Wednesday, 18 July 2018

CE @ Edfrige 2018

CE: My definition is mental health is quite literal. Such as physical health. Is my mind fit and well? Is it well nourished and positively charged? If not, I tend to catch myself quite quickly and strive to make it so:




What areas of mental health are you looking at in the performance?

CE: In my show I look at aspects of mental health when it comes to love and loneliness. I suppose a lot of people frame mental health issues in terms of depression or happiness. Love and loneliness have big moments in our lives in terms of mental health. The delicate chemical balance of the brain can be sent completely off course when we’re in love - it’s absolutely fascinating and explains a lot why we behave so out of sorts. In my show I relay many personal stories of my past antics and behaviours which at the time you would have laughed it off as being ‘crazy in love’. The fact that your serotonin dips and your bonding hormones also can trigger obsessive compulsive behaviours to name but two major chemical influences during such an explosive time is absolutely fascinating and also so comforting. It makes us gloriously human and we should embrace it, laugh at it and learn from it. Take the shame off! Have a giggle at the human design - it’s beautifully bonkers.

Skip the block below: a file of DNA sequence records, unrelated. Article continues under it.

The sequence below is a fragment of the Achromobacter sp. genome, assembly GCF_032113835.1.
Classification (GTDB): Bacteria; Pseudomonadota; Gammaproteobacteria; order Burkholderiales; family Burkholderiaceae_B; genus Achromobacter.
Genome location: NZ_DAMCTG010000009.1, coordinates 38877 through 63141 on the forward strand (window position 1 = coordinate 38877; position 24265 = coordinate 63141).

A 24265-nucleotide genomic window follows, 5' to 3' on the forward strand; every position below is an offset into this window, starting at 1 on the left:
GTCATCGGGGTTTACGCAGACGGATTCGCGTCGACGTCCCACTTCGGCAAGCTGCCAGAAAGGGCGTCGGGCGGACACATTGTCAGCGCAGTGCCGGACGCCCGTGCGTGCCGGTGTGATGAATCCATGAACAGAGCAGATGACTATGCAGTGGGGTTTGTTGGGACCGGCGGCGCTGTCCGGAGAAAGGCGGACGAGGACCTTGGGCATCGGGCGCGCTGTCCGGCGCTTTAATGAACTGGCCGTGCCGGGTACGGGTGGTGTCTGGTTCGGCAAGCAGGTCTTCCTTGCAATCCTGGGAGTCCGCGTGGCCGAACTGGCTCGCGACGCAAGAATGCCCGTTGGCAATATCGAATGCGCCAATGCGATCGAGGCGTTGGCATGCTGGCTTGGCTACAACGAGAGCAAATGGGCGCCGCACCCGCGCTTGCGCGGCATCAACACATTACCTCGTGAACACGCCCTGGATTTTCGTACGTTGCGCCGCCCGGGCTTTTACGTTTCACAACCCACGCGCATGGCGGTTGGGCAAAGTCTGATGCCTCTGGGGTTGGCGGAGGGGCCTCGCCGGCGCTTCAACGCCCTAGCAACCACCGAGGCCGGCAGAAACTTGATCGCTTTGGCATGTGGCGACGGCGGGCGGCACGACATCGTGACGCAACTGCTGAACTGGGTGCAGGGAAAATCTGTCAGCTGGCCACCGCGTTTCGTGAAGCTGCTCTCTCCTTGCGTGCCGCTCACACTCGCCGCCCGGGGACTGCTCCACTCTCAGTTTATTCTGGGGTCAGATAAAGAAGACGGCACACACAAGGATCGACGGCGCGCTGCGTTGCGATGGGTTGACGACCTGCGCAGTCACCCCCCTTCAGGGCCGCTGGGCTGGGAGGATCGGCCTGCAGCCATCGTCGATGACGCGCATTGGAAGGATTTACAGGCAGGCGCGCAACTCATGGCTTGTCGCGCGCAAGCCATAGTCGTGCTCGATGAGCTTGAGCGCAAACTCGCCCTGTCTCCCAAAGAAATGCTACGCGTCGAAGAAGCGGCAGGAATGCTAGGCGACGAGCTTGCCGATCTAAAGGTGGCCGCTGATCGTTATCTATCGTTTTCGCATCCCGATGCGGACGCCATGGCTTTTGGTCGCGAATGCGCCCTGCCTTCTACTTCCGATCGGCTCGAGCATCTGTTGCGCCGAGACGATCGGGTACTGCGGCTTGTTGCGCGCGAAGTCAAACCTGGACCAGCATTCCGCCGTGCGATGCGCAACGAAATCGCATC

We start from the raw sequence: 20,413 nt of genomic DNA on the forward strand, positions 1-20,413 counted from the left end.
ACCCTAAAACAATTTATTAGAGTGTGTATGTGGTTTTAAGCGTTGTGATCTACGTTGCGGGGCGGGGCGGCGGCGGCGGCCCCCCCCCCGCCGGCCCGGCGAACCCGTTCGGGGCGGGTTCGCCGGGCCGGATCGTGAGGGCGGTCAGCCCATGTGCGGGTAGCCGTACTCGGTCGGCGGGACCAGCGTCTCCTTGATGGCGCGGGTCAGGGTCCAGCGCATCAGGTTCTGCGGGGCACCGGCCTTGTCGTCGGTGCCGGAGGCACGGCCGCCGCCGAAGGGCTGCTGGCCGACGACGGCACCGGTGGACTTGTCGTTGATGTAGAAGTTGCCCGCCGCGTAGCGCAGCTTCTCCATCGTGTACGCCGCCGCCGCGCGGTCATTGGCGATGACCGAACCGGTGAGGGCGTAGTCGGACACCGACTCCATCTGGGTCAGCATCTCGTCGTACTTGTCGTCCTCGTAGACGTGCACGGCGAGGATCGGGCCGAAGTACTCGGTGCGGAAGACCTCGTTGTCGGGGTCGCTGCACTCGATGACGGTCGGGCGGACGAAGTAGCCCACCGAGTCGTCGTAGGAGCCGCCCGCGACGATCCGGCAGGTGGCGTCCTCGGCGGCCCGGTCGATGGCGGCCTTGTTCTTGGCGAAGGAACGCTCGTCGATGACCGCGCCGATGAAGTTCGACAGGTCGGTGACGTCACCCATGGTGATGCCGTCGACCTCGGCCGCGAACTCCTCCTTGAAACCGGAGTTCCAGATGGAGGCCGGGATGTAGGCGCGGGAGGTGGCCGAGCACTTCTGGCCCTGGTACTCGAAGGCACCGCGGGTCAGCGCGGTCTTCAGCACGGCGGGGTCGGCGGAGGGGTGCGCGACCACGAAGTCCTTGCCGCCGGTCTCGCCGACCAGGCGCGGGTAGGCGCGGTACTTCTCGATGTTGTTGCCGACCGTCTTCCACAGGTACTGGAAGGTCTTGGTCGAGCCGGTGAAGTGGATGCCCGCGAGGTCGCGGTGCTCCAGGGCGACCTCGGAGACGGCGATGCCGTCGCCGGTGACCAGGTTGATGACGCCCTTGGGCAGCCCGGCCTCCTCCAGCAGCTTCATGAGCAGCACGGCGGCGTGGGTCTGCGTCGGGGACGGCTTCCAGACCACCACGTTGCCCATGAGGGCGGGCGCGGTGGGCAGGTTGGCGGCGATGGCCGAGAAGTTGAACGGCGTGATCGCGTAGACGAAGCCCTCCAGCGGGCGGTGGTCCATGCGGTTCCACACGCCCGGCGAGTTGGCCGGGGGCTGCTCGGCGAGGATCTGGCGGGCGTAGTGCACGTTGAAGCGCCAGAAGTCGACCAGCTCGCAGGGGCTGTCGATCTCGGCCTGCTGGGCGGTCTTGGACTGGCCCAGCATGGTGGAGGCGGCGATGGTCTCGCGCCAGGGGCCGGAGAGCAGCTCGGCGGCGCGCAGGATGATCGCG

In what ways do you hope that  your play can help the audience to move forward in their understanding and actions towards a greater sense of mental good health?

CE: I’ve had men and women equally tell me how much they can to relate to the issues I speak of in the show.  Love and loneliness are universal states of being, regardless of gender. My show aims to unite my audience, get them talking, laughing and engaging. Socialising is almost as important as breathing as loneliness is a health risk. It has it’s own page in the NHS website for crying out loud!! Love needn’t be a romantic thing, good social bonds and strong friendships are a precious type of love. In my show I explain how this is vital for our entire existence as humans. It excites me when I get messages after a show saying that people have really engaged with mates who they knew were struggling in their lives.



And given the high pressure nature of the Fringe, do you have any ideas about positive self-care during August in Edinburgh.


CE: Last time I came to Edinburgh, I signed up for a month’s membership at a hotel spa to exercise , swim and relax during the mayhem. I also took myself out of Edinburgh on my weekly day off to stay at at B&Bs in the countryside and gave some peace and quiet. Good diet helps too. This time, my show is quite vocally demanding, so I’ll have to lay off the sauce as much as I can!

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